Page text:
Selinker recognized Fossilization as an important mechanism of the Latent Psychological Structure. He assumes that many learner will not achieve the total mastery of L2, but will stop somewhere in the middle with their language still affected by errors. Fossilization can take place at any stage of the learning process, even at a very early age. According to him, out of all the L2 learners, only 5% of them are thoroughly successful as to be able to reach the end of the Interlanguage Continuum. And when the learners stop progressing any further, their Interlanguage is said to have fossilized. However, the successful learner doesn’t fossilize, rather constantly moves along the Interlanguage continuum.

2. Psycholinguistic Processes

Selinker points out five psycholinguistic processes which determine the fossilized forms:

i) Overgeneralization: fossilization due to the use of an L2 rule in contexts where it is not required.
ii) Transfer of Training: fossilization due to certain features found in the instruction via which the learner is taught the second language.
iii) Strategies of Second Language Learning: fossilization due to some approach to the learning of L2 material adopted by the learner.
iv) Strategies of Second Language Communication: fossilization due to some approach used by the learner when communicating with L2 native speakers.
v) Language Transfer: fossilization due to L1 influence.

The above processes can be visualized through a diagram in the following way:


From the above discussion it is apparent that the interpretation of Interlanguage is partially undertaken by investigating and interpreting the errors produced by the L2 learner. Hence, Error Analysis (EA) has become a prevailing learning method in Interlanguage development. The notion of EA was proposed by Pit Corder (1967).


The theory of Interlanguage is significant for a number of reasons:

1. The study of Interlanguage is systematic and universal by nature. Like the Innate Theory of L1 acquisition, Interlanguage theory considers the learner as an active participator, since he is capable of constructing rules from the data he encounters.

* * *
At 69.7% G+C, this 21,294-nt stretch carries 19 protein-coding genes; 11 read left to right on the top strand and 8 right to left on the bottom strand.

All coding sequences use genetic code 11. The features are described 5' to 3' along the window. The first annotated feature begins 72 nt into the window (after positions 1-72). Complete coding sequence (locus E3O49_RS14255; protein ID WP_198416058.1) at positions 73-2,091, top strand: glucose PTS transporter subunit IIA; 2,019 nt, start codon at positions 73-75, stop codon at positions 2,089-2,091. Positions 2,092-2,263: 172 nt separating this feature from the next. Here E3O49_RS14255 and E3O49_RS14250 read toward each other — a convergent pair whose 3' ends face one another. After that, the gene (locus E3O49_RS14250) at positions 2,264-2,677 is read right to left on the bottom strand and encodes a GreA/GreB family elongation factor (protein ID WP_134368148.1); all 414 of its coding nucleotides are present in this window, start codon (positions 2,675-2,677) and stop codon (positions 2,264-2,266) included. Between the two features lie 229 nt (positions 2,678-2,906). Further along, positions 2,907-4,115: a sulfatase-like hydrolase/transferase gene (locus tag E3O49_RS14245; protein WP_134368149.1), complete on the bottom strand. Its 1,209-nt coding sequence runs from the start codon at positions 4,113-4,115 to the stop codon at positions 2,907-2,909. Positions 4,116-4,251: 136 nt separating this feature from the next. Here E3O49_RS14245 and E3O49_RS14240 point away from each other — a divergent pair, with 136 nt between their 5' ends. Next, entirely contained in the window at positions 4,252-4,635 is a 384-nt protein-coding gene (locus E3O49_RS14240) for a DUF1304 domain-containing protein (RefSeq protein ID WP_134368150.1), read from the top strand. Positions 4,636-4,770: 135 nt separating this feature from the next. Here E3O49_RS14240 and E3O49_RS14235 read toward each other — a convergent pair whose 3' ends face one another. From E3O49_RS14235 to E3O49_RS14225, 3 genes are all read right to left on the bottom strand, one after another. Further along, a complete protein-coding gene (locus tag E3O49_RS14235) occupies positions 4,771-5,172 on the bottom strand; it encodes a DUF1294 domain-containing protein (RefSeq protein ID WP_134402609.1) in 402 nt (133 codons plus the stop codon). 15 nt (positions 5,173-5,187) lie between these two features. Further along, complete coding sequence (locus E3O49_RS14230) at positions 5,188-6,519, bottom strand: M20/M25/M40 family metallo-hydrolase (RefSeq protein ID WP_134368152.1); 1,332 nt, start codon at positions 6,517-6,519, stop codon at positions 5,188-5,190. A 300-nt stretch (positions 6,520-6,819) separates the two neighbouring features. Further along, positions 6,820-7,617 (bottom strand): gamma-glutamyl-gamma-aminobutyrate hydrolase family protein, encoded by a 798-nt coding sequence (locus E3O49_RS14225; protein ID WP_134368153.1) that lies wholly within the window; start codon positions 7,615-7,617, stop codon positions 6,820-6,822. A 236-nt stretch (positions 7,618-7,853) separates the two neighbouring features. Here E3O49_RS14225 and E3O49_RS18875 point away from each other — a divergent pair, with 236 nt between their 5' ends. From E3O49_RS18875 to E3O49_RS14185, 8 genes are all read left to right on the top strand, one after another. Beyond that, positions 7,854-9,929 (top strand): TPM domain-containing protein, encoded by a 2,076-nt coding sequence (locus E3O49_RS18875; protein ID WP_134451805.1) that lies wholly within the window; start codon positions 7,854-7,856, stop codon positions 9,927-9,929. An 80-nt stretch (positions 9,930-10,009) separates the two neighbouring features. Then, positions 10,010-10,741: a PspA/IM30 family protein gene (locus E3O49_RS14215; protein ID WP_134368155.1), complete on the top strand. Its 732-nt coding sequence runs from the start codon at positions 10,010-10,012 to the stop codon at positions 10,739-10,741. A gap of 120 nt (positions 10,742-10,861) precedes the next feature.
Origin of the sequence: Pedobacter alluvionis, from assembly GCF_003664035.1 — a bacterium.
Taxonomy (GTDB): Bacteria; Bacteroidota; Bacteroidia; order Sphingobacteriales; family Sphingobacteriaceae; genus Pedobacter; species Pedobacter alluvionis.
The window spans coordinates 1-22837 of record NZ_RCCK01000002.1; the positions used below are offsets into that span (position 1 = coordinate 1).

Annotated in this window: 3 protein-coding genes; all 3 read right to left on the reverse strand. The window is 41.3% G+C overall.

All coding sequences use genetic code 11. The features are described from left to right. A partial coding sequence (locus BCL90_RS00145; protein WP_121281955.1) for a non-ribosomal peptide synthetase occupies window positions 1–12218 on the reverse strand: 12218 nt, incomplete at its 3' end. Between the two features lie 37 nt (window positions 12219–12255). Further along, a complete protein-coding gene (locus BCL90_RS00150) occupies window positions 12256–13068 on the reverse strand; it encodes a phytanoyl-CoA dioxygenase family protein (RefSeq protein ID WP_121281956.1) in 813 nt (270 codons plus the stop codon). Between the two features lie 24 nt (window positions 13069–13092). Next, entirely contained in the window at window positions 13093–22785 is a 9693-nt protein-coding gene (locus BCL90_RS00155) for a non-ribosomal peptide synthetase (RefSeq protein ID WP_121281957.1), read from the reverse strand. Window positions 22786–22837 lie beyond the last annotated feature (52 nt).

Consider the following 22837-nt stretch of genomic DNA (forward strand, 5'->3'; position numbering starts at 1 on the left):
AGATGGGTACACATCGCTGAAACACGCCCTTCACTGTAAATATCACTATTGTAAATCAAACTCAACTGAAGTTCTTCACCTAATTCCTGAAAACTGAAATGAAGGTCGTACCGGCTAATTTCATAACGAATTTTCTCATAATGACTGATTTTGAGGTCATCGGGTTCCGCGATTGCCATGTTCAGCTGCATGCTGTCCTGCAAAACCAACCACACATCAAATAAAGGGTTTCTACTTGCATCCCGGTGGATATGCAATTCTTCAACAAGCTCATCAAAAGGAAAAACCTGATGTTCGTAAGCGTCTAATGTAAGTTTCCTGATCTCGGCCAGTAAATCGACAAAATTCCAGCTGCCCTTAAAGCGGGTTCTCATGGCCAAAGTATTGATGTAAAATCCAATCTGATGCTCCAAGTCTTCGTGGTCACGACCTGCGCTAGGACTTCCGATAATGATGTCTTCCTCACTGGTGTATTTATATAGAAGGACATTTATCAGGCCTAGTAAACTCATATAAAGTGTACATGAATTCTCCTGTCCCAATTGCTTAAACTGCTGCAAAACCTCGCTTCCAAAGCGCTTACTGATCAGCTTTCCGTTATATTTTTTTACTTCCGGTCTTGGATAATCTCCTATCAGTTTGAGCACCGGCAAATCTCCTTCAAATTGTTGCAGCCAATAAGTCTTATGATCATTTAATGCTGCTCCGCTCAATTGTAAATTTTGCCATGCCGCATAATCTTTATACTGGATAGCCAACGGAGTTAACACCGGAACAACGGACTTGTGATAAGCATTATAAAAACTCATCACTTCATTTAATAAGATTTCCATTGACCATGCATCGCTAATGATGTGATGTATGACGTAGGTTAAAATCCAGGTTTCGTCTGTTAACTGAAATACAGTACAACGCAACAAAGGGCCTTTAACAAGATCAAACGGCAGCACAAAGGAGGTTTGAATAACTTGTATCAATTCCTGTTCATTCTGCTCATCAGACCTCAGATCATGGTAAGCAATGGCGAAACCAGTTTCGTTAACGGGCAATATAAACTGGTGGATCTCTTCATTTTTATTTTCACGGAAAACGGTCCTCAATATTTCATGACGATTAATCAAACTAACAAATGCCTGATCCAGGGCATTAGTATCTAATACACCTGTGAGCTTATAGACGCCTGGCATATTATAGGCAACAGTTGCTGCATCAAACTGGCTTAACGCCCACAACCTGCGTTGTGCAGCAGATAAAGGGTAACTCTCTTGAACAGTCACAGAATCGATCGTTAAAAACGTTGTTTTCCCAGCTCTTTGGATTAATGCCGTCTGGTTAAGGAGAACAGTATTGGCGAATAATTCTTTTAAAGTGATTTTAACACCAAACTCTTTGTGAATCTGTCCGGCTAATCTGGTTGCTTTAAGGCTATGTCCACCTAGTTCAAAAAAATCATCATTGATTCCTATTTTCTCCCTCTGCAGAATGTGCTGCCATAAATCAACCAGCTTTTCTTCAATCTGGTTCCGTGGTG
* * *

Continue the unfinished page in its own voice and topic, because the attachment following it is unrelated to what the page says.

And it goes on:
2. The study of Interlanguage can help to determine what the learner already knows at a certain point of time and what he has to be taught when and how in a particular second language teaching programme.
3. The concept of Interlanguage has liberated language teaching methods. It has paved the way for Communicative Teaching Approach. Since errors are considered a natural part of the learning process, teachers now tend to use teaching activities which do not require constant supervision of the learner‘s language. Consequently, group work and pair work has become suitable means for language learning these days.


Despite many positive sides, some of the assumptions of Interlanguage have been criticized for their weaknesses:

1. A major Interlanguage criticism relates to its limited explanatory power. The theory assumes that the linguistic stage that a learner is at can be predicted by analyzing his errors. However, Error Analysis as a mode of inquiry is limited in its scope as it concentrates on what the learner did wrong rather than on what made him successful. It is often impossible to identify the unitary source of an error.
2. Error Analysis gives the learner base for improvements of his Interlanguage rules. But researches confirm that too much correction can lead to a lack of motivation and thereby leading many correct utterances unnoticed. Thus the learner needs to be restricted to important errors only.
3. The theories of Interlanguage cannot determine how the exact position of the learner in between L1 and L2 will be interpreted.


Interlanguage is, by far the strongest contender amongst the second language learning theories. The theory of Interlanguage was the first major attempt to explain the process of second language learning in terms of mentalist perspectives. After its introduction by Selinker, it has been gradually developed by the hands of numerous researchers. At this time, it has become much refined and also contributed a lot in developing many other theories. Although vague in many points, it has been able to provide significant suggestions for the theories of second language learning.


Crystal, David. A Dictionary of Linguistics and Phonetics. 6th ed. Oxford: Blackwell, 2008

“Error Analysis.” Glottopedia. 2011. Glottopedia. 2 September 2011
< >

Ellis, R. Second language acquisition. Oxford: OUP, 1997.

“Interlanguage.” Urs Dürmüller. 2011. Urs Dürmüller. 2 September 2011

“Interlanguage.” Wikipedia. 2011. Wikimedia Foundation, Inc. 2 September 2011

“Interlanguage.” 1998-2011. 2 September 2011

Richards, J. C. , ed. Error Analysis: Perspectives on Second Language Acquisition.
Essex: Longman, 1992. 31-54.

Spolsky, B. Conditions for Second Language Learning. Oxford: OUP, 1989.

Yule, George. The Study of Language. 2nd ed. Cambridge: CUP, 1996. 95

NB: This article has also been published in Journal of Language and Literature, Vol. 4. No. 2, November 2013

October 7, 2011

Introductory Comment

English has spread across the globe to such a vast extent that it won’t be an overstatement to call it an omnipresent language. It has been adopted as the medium of communication in numerous multilingual countries. Globally it is confirming its place as the language of education, commerce, politics, mass media, and many other fields.